OK, so you also have what's behind door number 3 as an option. Get your act together from an English semantics perspective, as that would make you less susceptible to misinterpretation.

That said, I'm going to contend that there's also a bigger jump in "tonal quality" of sound, when moving from a laminated top instrument, to a solid top instrument, than there is moving from solid top, lam back & sides, to solid top, solid B & S guitar. The success of Martin's "X" series, and Seagull's "original "S-6" tend to bear this out.

That is in deference to either the soundboard as being the principle producer of sound, or it being the principle factor in the tonal coloration of the sound.
Last edited by Captaincranky at Mar 18, 2012,
#24
Quote by stepchildusmc
we are getting way off topic of beer and fat chicks !
Indeed we have, sorry. That still doesn't dismiss the validity of dragging an acoustic guitar into the realm of existentialist debate. To wit, "if the soundboard of an acoustic guitar vibrates in the forest, and nobody is around to "hear" it, does it make a sound"? Some would say yes. Some would say no. A sensible person would say, "where the hell are you going to find a forest to test this out on nowadays".

As to, "fat chicks", the level of morbid obesity in the US has gotten to the point where there almost no, "skinny chicks", to compare them with.

At this juncture, I would venture to say there's a game afoot, in that we'll now to just be forced call them "chicks", by virtue of there not being another kind. Well, that and we'll have to listen to a bunch of crap in, "Cosmopolitan", for being sexist pigs for calling them "chicks", fat or otherwise, in the first place. Helen Gurley Brown is probably squirming around in her "Depends" about this, even as we speak.

A total coup by, "obese rights groups", if you ask me....

On the other hand, there is, "tactical celebrity obesity". That's when you become a star, but can't control you eating habits, get too fat to be thought of as an "ingenue", and can no longer get work playing Brad Pitt's girlfriend.

Wah'la (*), you land a big contract with Jenny Craig or Weight Watchers, and continue to stuff your pie hole in the manner to which you have become accustomed.

(*) "Viola", as in the French interjection, phonetically. Just trying for my customary precision, since the, "viola", is also a musical instrument in the violin family.

I hope this post has provided the necessary, "fat chick banter", to avert my being branded a "thread jacker".....
Last edited by Captaincranky at Mar 18, 2012,
#25
i was lookin' more for a ' fat chicks are like mopeds... fun to ride but ya don't wanna be seen on one" kinda retort.
#26
Quote by stepchildusmc
i was lookin' more for a ' fat chicks are like mopeds... fun to ride but ya don't wanna be seen on one" kinda retort.
Which is precisely why, when I am elected, I plan to work in concert with all the principle religions to eliminate, "until death do us part", from the traditional wedding vows. This will be superseded by, "Until her enormousnesss do us part".
#28
Quote by Captaincranky

Take a moment to ponder or explain this, "why does a loudspeaker need a baffle or enclosure"?

one of the main purposes of the enclosure is to stop phase cancelation from the sound waves in front vs the ones in back of the speaker. (in simple terms)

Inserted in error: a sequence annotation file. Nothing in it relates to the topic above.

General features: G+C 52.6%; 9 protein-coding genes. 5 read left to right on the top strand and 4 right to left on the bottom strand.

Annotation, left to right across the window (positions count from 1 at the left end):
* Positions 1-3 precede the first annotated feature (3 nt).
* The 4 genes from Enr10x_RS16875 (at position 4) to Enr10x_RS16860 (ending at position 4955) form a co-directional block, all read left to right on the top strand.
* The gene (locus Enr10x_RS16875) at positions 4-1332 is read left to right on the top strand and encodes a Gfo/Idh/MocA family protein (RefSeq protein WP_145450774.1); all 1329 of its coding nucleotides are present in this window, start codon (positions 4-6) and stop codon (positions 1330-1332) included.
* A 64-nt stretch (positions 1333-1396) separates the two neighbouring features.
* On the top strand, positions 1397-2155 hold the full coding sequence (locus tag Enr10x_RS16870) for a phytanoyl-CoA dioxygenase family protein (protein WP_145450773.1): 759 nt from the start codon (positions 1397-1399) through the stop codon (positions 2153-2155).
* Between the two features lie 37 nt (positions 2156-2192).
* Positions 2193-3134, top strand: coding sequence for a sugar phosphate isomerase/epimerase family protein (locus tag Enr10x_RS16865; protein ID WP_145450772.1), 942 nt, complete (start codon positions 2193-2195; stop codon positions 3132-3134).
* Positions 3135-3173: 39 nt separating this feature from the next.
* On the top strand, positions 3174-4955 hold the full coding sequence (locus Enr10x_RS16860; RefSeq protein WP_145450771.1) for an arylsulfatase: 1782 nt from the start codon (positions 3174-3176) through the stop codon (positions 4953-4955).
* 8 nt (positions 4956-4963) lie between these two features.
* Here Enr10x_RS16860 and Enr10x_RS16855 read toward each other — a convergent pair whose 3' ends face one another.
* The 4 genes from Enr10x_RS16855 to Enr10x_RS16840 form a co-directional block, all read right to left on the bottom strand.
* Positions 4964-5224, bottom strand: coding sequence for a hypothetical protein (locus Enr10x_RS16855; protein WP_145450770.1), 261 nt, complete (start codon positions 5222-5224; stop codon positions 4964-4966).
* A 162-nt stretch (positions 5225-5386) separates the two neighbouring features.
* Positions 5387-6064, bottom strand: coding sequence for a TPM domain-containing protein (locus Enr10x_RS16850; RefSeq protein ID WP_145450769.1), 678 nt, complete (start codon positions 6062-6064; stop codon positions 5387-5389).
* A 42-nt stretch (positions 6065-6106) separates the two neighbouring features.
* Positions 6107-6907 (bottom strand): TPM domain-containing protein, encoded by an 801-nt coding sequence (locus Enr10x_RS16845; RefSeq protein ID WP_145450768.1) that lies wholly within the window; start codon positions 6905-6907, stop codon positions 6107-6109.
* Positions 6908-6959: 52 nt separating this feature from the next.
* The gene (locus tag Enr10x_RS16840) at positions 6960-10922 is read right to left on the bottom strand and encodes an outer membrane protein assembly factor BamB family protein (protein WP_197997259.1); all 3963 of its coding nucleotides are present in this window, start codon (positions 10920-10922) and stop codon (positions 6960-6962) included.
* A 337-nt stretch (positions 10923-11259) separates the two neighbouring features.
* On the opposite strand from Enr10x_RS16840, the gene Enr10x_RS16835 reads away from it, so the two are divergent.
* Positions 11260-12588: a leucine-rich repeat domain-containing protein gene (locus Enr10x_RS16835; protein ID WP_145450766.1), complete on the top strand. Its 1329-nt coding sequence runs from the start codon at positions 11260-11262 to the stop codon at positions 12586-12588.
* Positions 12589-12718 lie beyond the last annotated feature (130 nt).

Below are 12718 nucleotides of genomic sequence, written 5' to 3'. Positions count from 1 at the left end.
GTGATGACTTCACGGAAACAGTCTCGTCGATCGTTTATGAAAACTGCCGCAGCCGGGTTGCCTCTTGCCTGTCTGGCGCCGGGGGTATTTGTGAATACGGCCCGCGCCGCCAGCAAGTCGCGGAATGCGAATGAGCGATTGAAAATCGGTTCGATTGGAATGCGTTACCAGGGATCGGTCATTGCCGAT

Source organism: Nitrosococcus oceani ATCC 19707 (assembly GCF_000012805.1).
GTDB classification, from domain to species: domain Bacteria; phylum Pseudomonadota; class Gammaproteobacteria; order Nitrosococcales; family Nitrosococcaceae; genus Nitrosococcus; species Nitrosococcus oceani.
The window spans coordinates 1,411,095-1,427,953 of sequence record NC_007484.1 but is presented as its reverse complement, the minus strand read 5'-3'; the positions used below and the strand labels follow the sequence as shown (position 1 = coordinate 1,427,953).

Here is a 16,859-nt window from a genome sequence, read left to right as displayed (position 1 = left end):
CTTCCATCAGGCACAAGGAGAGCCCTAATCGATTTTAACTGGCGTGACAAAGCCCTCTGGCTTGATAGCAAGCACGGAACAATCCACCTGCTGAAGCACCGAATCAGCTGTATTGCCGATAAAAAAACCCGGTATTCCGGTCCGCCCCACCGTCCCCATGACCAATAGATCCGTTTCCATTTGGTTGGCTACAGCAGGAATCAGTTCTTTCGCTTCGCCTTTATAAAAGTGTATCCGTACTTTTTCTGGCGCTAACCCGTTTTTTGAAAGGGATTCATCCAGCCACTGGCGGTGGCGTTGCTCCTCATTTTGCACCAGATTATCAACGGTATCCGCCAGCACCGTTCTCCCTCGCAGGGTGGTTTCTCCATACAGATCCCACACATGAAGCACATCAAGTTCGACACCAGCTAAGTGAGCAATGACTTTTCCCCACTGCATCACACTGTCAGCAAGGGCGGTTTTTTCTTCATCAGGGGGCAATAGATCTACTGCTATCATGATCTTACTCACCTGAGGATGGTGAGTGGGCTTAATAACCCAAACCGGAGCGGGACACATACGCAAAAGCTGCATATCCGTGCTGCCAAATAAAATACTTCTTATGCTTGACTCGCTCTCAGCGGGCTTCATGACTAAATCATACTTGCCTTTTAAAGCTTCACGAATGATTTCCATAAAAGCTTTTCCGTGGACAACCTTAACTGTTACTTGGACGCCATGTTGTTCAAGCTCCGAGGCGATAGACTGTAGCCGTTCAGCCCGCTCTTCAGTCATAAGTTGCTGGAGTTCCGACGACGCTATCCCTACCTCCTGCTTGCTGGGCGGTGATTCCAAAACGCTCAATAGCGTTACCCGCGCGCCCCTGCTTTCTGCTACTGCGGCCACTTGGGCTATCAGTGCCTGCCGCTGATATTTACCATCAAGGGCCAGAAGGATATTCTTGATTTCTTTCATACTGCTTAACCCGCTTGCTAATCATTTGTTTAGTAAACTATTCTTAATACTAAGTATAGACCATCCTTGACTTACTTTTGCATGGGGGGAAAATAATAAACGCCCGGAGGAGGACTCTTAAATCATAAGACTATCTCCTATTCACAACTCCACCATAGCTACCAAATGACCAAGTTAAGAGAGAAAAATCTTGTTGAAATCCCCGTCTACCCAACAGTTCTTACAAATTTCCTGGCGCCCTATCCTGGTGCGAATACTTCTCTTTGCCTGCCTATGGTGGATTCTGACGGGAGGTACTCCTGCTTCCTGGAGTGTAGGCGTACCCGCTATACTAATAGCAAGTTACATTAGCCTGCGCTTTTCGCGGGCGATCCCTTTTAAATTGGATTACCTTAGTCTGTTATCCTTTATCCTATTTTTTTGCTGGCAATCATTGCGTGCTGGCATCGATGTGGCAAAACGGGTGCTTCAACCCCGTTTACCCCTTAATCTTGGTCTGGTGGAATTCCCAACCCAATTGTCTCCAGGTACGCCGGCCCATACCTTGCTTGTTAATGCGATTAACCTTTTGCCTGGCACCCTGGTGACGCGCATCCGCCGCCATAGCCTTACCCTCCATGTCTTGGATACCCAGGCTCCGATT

secondary purposes are there, but really, that is the main reason

Quote by Captaincranky
That said, I'm going to contend that there's also a bigger jump in "tonal quality" of sound, when moving from a laminated top instrument, to a solid top instrument, than there is moving from solid top, lam back & sides, to solid top, solid B & S guitar. The success of Martin's "X" series, and Seagull's "original "S-6" tend to bear this out.

That is in deference to either the soundboard as being the principle producer of sound, or it being the principle factor in the tonal coloration of the sound.


no reason to contend, no one really says anything opposing that.

in fact, my next acoustic is going to be a seagull perfomer. although, the tonal quality of their guitars seem to be more rich than other solid tops with lam. back and sides of the same price range. Due to the heat here in arizona and the dryness, I don't think I'd have the attention to maintain an all solid wood guitar, plus the laminate looks very good on the performer.
#29
Quote by kai29
one of the main purposes of the enclosure is to stop phase cancelation from the sound waves in front vs the ones in back of the speaker. (in simple terms)

secondary purposes are there, but really, that is the main reason.
Perfect. As long as we give a nod to the fact that the phase cancellation occurs most prominently at lower frequencies.

Quote by kai29
in fact, my next acoustic is going to be a seagull perfomer. although, the tonal quality of their guitars seem to be more rich than other solid tops with lam. back and sides of the same price range. Due to the heat here in arizona and the dryness, I don't think I'd have the attention to maintain an all solid wood guitar, plus the laminate looks very good on the performer.
Yeah. I'm a lefty so Seagull only has a couple of things, "demographically targeted" at me. However, I'm very impressed by their website as being knowledgeable and very sincere. They give the impression they're committed to quality instruments, superlative sound, and environmental responsibility. I don't think to one degree or another you can always successfully fake that. So yeah, If I could, I'd buy the Seagull of my dreams, credit card company permitting. Besides, ya gotta love those pewter preamp control panels.....
Last edited by Captaincranky at Mar 19, 2012,